Monday, March 9, 2009


Last week I have completed my first “official” volunteer task as a member of the congregation. We – because G was involved as much as I was – shopped for some groceries, made dinner for an elderly couple and delivered it the next day to their home. It was such a great experience, I don’t think I’d ever forget it. The smile of joy on their faces, the appreciation was priceless. Also, my appreciation toward the Jewish community increases more and more as I get more and more involved.

We spent the weekend in Texas, it was a business/vacation trip. We were wondering around in a gift store on Padre Island trying to find the most necessary thing we have to get every trip in every city/town/country we go: a magnet for the fridge :-)(the second most important is the snow globe but in some cases I can manage my urge to get one :-)). So, at the counter while checking out with the 2 magnets (one for my Mom) the storekeeper asks me: “Are you Jewish?” Now, I don’t know if it was because of the shock this question caused me or the result of some kind of a subconscious process but I immediately replied with a definite YES. He told me he asked because he saw the Chai on my necklace. As this symbol is not as obvious as the star of David and not many people recognize it, I asked back, how he knew. He said “well, I am from Israel” – and revealed a huge star of David pendant from under his shirt. He said he was wearing it so that if he dies people would know how to bury him. It was a little strange considering he was about my age and people usually don’t think that much about dying unless they have a good reason to do so. Anyway, he got so excited that he showed us out and pointed at a building across the street: there is the synagogue.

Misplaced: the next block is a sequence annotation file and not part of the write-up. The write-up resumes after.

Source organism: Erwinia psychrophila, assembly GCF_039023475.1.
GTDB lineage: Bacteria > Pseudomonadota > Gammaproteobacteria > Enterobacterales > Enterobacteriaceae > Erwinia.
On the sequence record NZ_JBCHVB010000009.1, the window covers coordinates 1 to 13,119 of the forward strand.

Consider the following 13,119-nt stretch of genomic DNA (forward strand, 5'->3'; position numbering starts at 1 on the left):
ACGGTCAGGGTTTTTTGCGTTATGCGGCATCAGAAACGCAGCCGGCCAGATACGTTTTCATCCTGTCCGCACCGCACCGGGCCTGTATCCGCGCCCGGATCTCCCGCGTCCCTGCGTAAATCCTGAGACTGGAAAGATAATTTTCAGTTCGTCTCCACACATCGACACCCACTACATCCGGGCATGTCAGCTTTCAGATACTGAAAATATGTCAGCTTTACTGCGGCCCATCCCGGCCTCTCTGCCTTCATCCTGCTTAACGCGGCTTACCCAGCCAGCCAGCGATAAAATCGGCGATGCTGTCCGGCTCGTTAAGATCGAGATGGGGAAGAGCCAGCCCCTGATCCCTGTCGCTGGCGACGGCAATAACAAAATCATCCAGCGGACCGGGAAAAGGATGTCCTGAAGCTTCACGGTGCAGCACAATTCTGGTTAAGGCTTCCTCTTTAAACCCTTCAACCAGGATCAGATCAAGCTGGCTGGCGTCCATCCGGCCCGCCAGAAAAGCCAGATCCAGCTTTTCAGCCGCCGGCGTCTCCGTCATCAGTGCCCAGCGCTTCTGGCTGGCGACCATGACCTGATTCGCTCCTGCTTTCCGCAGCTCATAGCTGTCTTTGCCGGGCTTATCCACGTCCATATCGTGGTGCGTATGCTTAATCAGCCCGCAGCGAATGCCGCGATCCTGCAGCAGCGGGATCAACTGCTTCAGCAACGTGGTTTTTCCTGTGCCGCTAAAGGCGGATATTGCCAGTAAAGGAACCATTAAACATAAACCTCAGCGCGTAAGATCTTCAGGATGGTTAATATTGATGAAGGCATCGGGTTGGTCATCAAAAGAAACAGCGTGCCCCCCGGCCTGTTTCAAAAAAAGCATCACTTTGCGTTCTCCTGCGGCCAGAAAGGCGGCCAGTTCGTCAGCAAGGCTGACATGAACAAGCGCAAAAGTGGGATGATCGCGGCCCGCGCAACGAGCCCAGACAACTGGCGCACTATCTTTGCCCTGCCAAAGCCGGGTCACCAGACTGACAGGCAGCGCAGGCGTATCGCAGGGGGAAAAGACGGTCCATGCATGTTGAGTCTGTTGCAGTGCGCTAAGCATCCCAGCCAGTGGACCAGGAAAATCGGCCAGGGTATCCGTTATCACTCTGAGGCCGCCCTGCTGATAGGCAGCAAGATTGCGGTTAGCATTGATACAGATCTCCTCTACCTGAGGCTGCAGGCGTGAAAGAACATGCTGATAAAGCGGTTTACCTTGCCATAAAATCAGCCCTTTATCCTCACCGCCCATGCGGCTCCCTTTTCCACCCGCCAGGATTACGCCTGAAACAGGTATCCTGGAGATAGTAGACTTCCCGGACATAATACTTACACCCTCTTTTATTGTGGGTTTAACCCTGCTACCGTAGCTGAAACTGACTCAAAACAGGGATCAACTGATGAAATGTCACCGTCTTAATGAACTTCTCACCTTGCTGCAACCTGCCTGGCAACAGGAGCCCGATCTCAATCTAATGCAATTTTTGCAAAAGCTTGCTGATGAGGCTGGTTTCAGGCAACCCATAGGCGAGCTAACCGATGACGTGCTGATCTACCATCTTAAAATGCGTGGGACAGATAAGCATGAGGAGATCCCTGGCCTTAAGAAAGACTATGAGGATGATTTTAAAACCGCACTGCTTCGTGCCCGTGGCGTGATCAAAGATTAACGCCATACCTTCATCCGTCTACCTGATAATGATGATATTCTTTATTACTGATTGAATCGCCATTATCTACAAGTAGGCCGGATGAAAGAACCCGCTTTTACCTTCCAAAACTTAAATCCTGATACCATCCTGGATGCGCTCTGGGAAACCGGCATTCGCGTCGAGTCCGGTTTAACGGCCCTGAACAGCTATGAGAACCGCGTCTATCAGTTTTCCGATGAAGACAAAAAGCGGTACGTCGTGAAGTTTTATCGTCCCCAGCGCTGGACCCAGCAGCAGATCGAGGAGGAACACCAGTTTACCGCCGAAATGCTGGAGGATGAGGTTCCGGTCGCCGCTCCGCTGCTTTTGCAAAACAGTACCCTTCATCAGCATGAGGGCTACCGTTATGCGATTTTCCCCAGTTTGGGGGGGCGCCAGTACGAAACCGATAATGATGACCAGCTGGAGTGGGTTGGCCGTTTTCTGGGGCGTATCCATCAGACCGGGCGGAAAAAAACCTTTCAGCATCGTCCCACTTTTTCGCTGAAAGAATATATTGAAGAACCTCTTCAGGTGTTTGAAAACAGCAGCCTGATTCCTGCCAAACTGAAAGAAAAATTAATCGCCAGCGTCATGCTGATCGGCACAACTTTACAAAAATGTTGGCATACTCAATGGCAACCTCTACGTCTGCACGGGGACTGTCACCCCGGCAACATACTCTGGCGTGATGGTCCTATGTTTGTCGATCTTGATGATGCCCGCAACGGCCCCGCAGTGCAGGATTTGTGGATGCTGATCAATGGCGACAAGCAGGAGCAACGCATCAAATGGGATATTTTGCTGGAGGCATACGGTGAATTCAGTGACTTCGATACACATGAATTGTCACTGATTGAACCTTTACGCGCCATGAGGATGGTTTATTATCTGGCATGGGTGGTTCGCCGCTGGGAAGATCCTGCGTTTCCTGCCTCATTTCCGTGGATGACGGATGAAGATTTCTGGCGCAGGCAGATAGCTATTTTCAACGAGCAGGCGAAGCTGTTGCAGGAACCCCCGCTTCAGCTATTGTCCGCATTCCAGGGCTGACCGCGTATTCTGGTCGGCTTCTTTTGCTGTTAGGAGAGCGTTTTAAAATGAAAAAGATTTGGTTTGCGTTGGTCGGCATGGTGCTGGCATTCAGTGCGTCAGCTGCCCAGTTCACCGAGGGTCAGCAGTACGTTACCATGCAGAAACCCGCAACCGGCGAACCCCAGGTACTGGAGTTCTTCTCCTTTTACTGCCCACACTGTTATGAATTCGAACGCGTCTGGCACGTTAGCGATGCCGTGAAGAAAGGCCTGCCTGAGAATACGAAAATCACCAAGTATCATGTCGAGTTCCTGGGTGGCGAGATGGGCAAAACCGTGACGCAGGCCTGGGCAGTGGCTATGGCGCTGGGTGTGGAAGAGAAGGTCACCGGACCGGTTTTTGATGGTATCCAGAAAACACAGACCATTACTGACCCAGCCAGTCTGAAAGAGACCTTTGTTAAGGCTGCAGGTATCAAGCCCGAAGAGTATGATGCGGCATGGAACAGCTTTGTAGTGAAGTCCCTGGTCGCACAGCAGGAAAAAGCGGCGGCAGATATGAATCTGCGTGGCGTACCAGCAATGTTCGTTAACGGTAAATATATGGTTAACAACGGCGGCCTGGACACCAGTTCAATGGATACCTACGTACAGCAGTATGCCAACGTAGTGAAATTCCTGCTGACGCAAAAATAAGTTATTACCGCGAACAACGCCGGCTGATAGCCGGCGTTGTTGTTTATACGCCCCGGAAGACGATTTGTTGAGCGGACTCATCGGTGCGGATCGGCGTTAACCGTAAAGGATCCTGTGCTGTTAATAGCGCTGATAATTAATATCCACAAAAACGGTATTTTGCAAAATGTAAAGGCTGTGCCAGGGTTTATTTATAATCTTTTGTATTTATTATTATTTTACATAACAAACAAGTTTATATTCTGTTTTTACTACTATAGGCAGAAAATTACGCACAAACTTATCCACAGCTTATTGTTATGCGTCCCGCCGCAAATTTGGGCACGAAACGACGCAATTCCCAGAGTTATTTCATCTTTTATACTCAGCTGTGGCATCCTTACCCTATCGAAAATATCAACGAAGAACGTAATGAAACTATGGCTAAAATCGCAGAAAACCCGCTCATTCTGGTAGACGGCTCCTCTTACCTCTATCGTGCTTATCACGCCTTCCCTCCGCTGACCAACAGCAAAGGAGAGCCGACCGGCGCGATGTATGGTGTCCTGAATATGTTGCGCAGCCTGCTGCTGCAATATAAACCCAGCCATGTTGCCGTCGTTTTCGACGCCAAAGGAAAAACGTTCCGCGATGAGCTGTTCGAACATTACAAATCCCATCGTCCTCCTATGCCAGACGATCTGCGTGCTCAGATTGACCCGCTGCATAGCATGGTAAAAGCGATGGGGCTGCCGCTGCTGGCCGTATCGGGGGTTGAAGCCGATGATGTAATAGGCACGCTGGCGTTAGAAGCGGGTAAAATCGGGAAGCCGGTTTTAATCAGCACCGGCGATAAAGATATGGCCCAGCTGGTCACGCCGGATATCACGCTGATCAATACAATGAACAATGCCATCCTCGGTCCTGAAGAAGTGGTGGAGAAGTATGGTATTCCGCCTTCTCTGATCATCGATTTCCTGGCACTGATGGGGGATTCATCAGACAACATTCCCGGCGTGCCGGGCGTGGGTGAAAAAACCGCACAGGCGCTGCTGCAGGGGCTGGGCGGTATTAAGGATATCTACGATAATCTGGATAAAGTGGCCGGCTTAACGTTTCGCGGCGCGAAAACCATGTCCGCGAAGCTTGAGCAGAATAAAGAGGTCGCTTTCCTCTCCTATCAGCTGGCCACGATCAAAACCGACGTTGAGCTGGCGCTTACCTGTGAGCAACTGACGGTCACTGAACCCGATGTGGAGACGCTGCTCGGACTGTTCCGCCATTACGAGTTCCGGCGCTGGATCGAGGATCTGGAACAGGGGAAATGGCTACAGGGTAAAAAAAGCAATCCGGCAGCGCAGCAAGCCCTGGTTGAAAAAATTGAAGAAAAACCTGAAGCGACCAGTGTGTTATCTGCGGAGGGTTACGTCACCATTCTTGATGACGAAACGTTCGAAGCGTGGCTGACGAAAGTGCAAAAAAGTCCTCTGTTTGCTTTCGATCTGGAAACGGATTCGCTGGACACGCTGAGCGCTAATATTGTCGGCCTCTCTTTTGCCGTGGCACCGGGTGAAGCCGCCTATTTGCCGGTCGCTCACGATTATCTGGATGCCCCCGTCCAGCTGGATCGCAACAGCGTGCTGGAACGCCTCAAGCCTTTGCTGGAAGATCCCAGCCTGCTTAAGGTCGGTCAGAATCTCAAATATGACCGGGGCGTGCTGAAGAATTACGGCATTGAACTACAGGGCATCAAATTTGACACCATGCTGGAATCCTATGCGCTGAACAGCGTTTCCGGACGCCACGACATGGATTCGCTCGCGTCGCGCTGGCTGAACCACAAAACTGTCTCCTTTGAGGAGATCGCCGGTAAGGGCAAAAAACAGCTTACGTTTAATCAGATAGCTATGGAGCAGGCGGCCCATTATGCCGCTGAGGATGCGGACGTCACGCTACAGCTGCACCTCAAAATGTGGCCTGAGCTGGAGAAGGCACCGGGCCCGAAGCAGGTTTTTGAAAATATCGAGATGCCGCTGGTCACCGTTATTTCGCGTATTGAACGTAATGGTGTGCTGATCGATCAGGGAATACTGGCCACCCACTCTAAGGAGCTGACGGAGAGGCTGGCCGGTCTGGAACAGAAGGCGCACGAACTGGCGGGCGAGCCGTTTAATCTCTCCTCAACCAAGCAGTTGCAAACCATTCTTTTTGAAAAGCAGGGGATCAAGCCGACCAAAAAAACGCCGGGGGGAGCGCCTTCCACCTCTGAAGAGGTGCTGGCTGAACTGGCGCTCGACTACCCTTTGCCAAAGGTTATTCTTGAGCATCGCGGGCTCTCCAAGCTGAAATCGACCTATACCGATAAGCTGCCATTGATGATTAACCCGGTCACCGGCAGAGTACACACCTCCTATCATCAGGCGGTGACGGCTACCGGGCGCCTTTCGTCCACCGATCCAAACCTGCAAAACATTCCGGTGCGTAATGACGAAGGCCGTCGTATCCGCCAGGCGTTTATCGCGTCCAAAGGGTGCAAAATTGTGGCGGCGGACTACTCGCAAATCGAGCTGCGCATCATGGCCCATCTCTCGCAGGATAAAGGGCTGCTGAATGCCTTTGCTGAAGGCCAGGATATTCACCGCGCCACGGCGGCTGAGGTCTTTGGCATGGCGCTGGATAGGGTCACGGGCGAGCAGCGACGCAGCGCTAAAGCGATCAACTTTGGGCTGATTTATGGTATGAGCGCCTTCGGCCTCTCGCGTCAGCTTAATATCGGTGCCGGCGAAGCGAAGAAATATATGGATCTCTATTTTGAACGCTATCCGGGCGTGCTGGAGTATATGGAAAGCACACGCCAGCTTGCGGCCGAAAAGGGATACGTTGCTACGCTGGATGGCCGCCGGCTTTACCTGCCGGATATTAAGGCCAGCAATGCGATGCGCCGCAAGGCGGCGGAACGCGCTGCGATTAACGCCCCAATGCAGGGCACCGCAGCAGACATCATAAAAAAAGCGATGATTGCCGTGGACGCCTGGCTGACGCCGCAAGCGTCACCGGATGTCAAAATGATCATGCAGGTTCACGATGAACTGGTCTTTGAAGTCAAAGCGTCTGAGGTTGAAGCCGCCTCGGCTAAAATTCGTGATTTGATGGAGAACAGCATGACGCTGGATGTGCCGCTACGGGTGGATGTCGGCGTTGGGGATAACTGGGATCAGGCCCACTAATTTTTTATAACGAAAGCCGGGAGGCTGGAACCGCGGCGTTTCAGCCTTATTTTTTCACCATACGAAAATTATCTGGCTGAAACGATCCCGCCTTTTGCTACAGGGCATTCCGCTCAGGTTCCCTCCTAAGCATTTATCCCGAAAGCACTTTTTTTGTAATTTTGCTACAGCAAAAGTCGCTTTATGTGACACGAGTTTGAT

It was a neat experience in many respects but most of all it was my first incident when I said I was a Jew, not becoming one. And I was extremely proud, too.
Today was the day of the room in the inn at Temple and I went to help out as I promised to B last week at the knitting club. Another great experience I would cherish my whole life. There was this woman, again, about my age. She was clean and neat, wore eyeglasses with red frame. She told me about a website where I could learn more Hebrew (because that’s where she learned what she knew) and she was eager to know more about Judaism. She wanted to see the chapel and the sanctuary so B and me went with her and showed her around. B let me explain the tapestry on the wall of the sanctuary – which I just learned a week ago when Rabbi S took a tour with me – and I was really proud I knew it.

This woman taught me something even though she probably does not know it: how to remain positive even when life throws a curve ball at me. I mean, she does not have a place to live, to call it home, and she is still optimistic, hopeful, eager to learn and go ahead with her life. If I think about how miserable I felt after each and every unsuccessful IVF and how I wanted to die for a few days (figure of speech, of course) while I had everything in my life -- except for one. And she has nothing. It’s ridiculous but I don’t even know her name. I hope I’ll see her again next week or later.

All in all, so far I can summarize my experiences with Judaism in only positive terms: hope and faith in humanity, integrity, happiness, good people, perspective and unconditional acceptance. I think I found my way not to somewhere but back to somewhere. I am happy and feeling complete now. This is what I’ve been missing for many years.

No comments:

Post a Comment